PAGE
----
1849: After more than 400 years in the King’s service, the Royal Danish Orchestra was transferred to state authority, and that means hard times for the orchestra members. Many of them are threatened with pauper’s prison, while Mozart Petersen (see photo and caricature at right) ends up spending time in gaol.
1851: In 1851, the parliament set up a commission to abolish the Royal Danish Orchestra, with a music manager merely hiring musicians on a performance basis. This crisis was averted by theatre manager Johan Ludvig Heiberg with the statement: “The majesty of art resides in its aristocracy… The prestige of the Royal Danish Orchestra cannot of course be destroyed, nor can its high standing be lost, but its prestige is certain to be damaged if the avenue of royal engagement is closed off.”
1874: The Danes were mad about Mozart – so much so that a brother and sister named Mozart and Mozartine (surname Pedersen) were often seen in the streets of Copenhagen. Mozart Petersen is engaged as a clarinettist in the Royal Danish Orchestra at the age of 15, becoming colleagues with his father, a rabid admirer of Wolfgang Amadeus Mozart. At Mozart Pedersen’s favourite tavern in Nyhavn, Hos Foght, many rum toddies were consumed after performances. One February evening in 1874, Mozart Pedersen had a little trouble finding his way home, fell into Nyhavn Canal, and drowned.
1876: The image shown above depicts Royal Danish Orchestra musician and cellist Fritz Albert Christian Rüdinger, famed as the orchestra’s caricaturist. The drawing shows the musicians in relaxed pose in the pit during a performance of Auber’s opera La muette de Portici. The picture once hung at the previous Royal Danish Theatre, which at the time was over 100 years old. A few years later, in 1876, the building we know today as the Old Stage came into use.
1883: Johan Svendsen was engaged as conductor at the Royal Danish Theatre in 1883 and as his condition for taking the position, he requests that he be allowed to give regular symphony concerts with the Royal Danish Orchestra. He receives the reply: “There is no reason why four performances of symphony concerts outside of the Theatre’s requirements should not be possible”. And thus the famous Royal Danish Orchestra symphony concerts come into being on a permanent basis. Apart from a few brief interruptions, the Royal Danish Orchestra has performed symphony concerts ever since, and over the years, these performances have taken the Royal Danish Orchestra on tour around most of Europe as well as Japan and Australia.
A veritable cavalcade of great artists have guest conducted the Royal Danish Orchestra over the years, including Erich Kleiber, Bruno Walter, Hans Knappertsbusch, Pierre Monteux, Wilhelm Furtwängler, Herbert von Karajan, Fritz Busch, Otto Klemperer, Carl Schuricht, Rafael Kubelik, Edwin Fischer, Ferenc Fricsay, George Solti, Sergiu Celibidache, Igor Markevitch, Karl Böhm, Christoph von Dohnanyi, Charles Münch, André Previn, Kurt Masur and Leonard Bernstein.
1913: In 1913 the Royal Danish Orchestra established an association whose purpose is to a) “through our unity to protect the artistic, official, and financial interests of our members as well as represent the Royal Danish Orchestra” and b) “to host social events”.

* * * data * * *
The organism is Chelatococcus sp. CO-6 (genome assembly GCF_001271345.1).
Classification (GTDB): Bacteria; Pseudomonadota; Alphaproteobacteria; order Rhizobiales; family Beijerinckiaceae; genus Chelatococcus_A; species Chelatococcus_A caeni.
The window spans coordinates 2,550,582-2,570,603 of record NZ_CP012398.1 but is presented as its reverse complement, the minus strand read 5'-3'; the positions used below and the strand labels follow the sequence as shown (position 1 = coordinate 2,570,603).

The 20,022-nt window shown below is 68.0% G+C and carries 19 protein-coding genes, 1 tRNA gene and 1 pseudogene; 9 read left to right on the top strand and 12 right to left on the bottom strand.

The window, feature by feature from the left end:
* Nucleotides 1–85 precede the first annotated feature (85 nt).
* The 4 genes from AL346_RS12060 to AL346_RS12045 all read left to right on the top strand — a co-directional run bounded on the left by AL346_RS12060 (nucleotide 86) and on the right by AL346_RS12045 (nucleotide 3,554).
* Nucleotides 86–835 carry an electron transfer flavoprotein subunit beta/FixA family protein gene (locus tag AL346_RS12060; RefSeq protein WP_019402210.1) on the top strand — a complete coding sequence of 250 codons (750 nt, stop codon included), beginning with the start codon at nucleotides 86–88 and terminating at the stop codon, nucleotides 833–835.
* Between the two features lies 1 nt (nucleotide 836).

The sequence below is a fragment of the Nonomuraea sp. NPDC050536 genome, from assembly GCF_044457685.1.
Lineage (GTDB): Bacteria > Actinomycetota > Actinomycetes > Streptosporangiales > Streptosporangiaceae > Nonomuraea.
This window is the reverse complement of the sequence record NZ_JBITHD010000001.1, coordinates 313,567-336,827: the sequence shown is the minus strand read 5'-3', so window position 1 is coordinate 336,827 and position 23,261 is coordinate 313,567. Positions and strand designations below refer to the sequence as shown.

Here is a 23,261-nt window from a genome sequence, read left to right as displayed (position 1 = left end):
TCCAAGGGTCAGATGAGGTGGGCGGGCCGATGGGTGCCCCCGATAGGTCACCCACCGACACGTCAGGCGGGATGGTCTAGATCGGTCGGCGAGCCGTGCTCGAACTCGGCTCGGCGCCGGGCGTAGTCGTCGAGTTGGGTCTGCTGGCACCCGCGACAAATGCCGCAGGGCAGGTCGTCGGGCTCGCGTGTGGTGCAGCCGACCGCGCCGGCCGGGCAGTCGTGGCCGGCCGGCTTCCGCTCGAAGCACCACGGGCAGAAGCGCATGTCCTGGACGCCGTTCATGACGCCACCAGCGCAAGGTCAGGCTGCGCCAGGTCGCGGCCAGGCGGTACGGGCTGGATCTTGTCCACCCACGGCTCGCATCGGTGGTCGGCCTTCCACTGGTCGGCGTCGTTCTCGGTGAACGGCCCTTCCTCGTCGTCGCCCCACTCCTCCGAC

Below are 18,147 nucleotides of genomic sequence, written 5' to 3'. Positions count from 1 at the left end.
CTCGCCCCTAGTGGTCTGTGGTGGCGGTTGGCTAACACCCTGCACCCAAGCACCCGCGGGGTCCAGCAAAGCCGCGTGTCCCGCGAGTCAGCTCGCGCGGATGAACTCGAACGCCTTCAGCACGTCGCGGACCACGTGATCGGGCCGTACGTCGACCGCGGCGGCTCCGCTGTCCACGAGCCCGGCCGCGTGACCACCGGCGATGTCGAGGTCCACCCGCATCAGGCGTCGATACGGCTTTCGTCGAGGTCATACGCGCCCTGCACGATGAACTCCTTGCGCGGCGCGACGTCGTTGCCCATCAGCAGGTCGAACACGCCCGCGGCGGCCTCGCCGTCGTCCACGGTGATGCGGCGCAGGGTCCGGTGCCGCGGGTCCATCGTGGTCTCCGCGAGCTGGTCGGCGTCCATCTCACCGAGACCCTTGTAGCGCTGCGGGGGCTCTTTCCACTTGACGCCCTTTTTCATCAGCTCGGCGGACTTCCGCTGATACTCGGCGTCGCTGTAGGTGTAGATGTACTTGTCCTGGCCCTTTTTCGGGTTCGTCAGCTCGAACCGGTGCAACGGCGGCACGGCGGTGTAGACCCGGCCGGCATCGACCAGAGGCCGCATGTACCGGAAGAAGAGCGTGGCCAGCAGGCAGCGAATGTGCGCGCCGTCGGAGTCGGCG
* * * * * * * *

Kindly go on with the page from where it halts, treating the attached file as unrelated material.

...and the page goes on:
1924: There was one female member of the Royal Danish Orchestra in 1924 – see photo at right. Today, about half of the orchestra is composed of women.
1955: The Royal Danish Orchestra expanded over the next decade from approx. 70 members to include over 100 musicians.
1970: The Royal Danish Orchestra had never been more royal than during the reign of King Frederik IX (1947-72). The King had received a musical education and regularly served as conductor for the Royal Danish Orchestra itself. One historic concert was given on 8 March 1970, for which one of the soloists in the second movement of Beethoven’s Piano Concerto no. 3 was the King’s son-in-law, Prince Henrik. The following exchange was recorded at the rehearsal: King Frederik IX: “The tempo is too slow” – Prince Henrik: “But that’s my tempo” – King Frederik IX: I’m the conductor here – Prince Henrik: “And I’m the soloist” – King Frederik IX: “Yes, but I’m the King!”
1998: In 1998, the Royal Danish Orchestra celebrated its 550th anniversary.
2005: The Royal Danish Orchestra, together with the Royal Danish Opera, took up residence at the newly built harbour-front Opera House.
Honorary members of the Royal Danish Orchestra
Edwin Fischer | A.W. Nielsen | Svend Wilhelm Hansen | Igor Markevitch | Sergiu Celibidache | Hanne Wilhelm Hansen | Henning Rohde | Peter Augustinus | Danny Kaye | Victor Borge og Leif Juul Jørgensen
Carl Thrane: Fra Hofviolonernes Tid – Det Schønbergske Forlag, København 1908
Fritz Bendix: Af en Kapelmusikers Erindringer – H. Hagerup’s Forlag, København 1913
Torben Krogh: Hofballetten under Christian IV og Frederik III – Povl Branner, København 1934
Niels Friis: Det Kongelige Teater – H. Hagerup, København 1943
Niels Friis: Det Kongelige Kapel – P. Haase & Søns Forlag, 1948
Axel Kjerulf: Kongelig Majestæts Musikanter – Boghallen, København 1952
Gitte Kjær og Verner Nicolet: Det Kongelige Kapel 1948-1998 – Gyldendal, 1998